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24 October 2018updated 25 Jul 2021 6:37am

“Try not to be alone with him… wear a wedding ring“: why hasn’t #MeToo hit medicine?

Victims of harassment and abuse in the NHS are officially encouraged to speak out. In practice, this rarely happens.

By Dr Nishat Siddiqi

I will never forget the time I was advised by a senior female doctor on how to avoid being sexually harassed at work. She stoically explained that in a male-dominated field such as cardiology, some form of harassment is inevitable. She gave me the names of repeat offenders and times and places where abuse was more likely to happen. “Try not to be alone in a room with him, wear a wedding ring, when you’re at conferences sometimes it’s just best to go to your hotel room in the evening and read a good book,” she said. She’d been on the receiving end of unwanted sexual advances by a consultant but had no plans to report him. Who would she complain to? His friends? That was over ten years ago, and I had hoped that with time and more women entering medicine, things would change.

With the recent #MeToo movement gaining such traction in journalism, the arts and entertainment, I wondered if there’d be a similar phenomenon in medicine. The proportion of female medical students has recently exceeded 60 per cent; however, it seems that #MeToo has largely bypassed medicine.

When I asked doctors about their experiences of sexual harassment or abuse at work, I was increasingly saddened and furious to hear that every female doctor I know, and many others who contacted me online, had experienced harassment or abuse. This ranged from inadvertent exposure to pornography, inappropriate sexual comments and “sexting”, through to sexual assault while they were at work. One woman said a consultant at a conference raped her, but as she had been seen drinking and chatting with him earlier that day she thought no one would believe her.

One incident in particular demonstrates how clinicians get away with abuse in plain sight: Suzanne (not her real name) was the only woman and the most junior member in her team. The consultant wanted to describe the course of a nerve in the leg and without her permission, calmly and slowly ran his fingers from her inner thigh down to her ankle. She was confused: was this assault? By the end of the ward round she felt angry and humiliated but said nothing. He had a reputation for being sleazy but the consultant was retiring soon. Besides, he did this in public and no one spoke out. “It felt wrong but I didn’t want to rock the boat,” she said.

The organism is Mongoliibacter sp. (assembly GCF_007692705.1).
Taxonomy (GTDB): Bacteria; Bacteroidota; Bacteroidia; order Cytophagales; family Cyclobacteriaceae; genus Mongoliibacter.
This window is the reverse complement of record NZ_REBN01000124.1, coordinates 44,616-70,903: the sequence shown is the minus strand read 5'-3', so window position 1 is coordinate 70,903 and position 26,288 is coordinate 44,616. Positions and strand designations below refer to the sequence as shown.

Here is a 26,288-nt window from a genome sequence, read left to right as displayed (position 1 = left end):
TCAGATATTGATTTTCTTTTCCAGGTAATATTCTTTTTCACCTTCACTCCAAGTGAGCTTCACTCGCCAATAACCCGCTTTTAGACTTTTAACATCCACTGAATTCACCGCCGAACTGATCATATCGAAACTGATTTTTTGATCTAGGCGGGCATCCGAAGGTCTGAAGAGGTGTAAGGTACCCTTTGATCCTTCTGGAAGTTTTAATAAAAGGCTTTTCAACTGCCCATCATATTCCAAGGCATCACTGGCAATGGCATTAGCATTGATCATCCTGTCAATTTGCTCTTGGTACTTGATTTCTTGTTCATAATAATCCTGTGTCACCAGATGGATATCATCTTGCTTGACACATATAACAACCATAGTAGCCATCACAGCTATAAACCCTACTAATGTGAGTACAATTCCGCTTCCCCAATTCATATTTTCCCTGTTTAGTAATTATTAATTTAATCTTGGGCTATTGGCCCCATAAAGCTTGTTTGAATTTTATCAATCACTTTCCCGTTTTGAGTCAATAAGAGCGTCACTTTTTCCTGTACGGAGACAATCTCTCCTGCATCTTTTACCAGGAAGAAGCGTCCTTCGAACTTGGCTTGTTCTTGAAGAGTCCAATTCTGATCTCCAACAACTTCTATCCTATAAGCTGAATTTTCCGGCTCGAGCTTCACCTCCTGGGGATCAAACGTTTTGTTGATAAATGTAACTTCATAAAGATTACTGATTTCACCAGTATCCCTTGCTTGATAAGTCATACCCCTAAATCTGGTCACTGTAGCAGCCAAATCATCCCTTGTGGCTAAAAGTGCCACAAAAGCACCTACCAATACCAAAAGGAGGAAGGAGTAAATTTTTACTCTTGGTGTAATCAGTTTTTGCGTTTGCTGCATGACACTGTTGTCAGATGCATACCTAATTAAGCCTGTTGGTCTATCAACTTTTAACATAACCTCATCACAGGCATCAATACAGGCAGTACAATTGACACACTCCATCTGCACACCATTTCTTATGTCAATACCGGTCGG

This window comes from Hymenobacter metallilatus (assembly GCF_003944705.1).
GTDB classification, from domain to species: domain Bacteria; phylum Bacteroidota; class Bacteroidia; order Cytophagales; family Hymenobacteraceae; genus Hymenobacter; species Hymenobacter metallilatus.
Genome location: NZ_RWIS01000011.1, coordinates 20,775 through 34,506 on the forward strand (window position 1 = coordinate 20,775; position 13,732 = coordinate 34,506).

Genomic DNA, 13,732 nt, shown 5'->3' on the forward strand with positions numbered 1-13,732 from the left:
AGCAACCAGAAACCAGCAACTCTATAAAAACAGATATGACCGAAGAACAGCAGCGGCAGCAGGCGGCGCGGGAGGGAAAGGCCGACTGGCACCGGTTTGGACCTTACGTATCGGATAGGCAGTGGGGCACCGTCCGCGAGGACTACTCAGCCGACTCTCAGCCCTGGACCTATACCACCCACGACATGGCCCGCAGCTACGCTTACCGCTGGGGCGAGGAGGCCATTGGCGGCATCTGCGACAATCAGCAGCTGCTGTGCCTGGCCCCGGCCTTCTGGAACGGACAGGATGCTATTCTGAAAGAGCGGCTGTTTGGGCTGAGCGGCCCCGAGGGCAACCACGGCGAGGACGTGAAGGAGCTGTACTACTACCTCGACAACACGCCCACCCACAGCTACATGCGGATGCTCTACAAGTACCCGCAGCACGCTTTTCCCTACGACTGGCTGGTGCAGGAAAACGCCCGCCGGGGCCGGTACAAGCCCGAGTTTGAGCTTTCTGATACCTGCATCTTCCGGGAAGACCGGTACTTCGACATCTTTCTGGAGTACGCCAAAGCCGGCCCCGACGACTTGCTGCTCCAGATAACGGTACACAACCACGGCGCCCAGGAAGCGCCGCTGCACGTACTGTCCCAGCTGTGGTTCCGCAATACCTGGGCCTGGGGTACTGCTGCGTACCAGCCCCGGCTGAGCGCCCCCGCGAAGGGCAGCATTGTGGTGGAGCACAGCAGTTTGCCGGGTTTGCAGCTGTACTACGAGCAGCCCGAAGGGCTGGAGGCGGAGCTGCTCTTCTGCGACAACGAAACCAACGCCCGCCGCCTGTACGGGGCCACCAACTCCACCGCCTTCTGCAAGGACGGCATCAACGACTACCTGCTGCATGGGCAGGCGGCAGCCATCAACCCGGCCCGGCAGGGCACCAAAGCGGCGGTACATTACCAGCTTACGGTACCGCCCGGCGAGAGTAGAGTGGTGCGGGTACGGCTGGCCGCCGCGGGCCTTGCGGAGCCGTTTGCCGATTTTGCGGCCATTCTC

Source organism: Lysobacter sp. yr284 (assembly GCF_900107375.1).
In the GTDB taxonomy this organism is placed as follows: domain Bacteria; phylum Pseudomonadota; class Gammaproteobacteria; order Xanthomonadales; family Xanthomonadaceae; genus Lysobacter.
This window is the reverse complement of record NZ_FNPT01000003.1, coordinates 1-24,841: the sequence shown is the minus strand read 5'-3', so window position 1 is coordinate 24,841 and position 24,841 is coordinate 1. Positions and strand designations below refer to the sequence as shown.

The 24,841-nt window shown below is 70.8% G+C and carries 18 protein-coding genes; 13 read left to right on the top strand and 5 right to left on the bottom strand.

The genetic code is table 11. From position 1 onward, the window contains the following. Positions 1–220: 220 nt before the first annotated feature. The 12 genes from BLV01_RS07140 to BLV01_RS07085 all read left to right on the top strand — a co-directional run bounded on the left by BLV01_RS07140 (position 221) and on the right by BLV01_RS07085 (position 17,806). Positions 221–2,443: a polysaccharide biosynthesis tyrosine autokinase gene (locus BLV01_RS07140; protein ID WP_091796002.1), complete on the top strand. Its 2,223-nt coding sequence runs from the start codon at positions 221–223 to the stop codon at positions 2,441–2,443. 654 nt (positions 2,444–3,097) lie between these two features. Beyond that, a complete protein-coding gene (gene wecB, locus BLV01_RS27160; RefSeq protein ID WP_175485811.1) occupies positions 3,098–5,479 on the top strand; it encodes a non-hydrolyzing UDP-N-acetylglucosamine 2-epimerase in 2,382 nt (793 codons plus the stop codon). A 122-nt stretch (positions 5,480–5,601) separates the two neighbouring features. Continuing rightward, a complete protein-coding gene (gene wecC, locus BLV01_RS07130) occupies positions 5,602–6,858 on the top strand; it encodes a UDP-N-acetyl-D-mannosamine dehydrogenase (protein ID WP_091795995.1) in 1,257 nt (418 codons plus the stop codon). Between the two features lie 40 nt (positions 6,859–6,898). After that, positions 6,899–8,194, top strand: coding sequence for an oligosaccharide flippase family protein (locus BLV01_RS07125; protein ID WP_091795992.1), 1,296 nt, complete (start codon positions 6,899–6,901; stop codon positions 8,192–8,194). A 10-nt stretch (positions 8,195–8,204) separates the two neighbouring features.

In the UK, 40 per cent of women and 18 per cent of men report bullying and abuse of a sexual nature during their careers. The NHS has more than one million staff, who are trusted by the public and generally act in a professional manner. It’s inevitable that in such a large population some abuse will occur. Currently, there is no clear picture of the scale of the problem but most sexual abuse and harassment goes unreported. One review of studies in hospitals worldwide found almost 60 per cent of trainees had suffered abuse and harassment, with women reporting sexual abuse more than men and with consultants perpetrating the abuse in most cases. This is about power as well as self-gratification.

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Victims of harassment and abuse in the NHS are officially encouraged to speak out. In practice, this rarely happens: while services such as the Professional Support Unit – which is open to trainee doctors in Wales – are a great source of help, most junior doctors that I speak to are completely unaware of these provisions.

Nineteen doctors were struck off by the UK General Medical Council for sexual assault or rape between 2014 and 2017. Yet, we haven’t seen the same level of public outpouring in medicine that is associated with #MeToo elsewhere. This is a world that is strictly hierarchical, reverential and has historically turned a blind eye to abusers.

Not one woman who told me about sexual harassment and abuse in the NHS had any intention of reporting it, fearing repercussions. The woman who was raped said, “No one would believe me and even if they did, my career prospects and reputation would be trashed; I’d be known as ‘that’ doctor.”

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Nishat Siddiqi is a cardiologist based in South Wales


This article appears in the 24 Oct 2018 issue of the New Statesman, The Brexit crash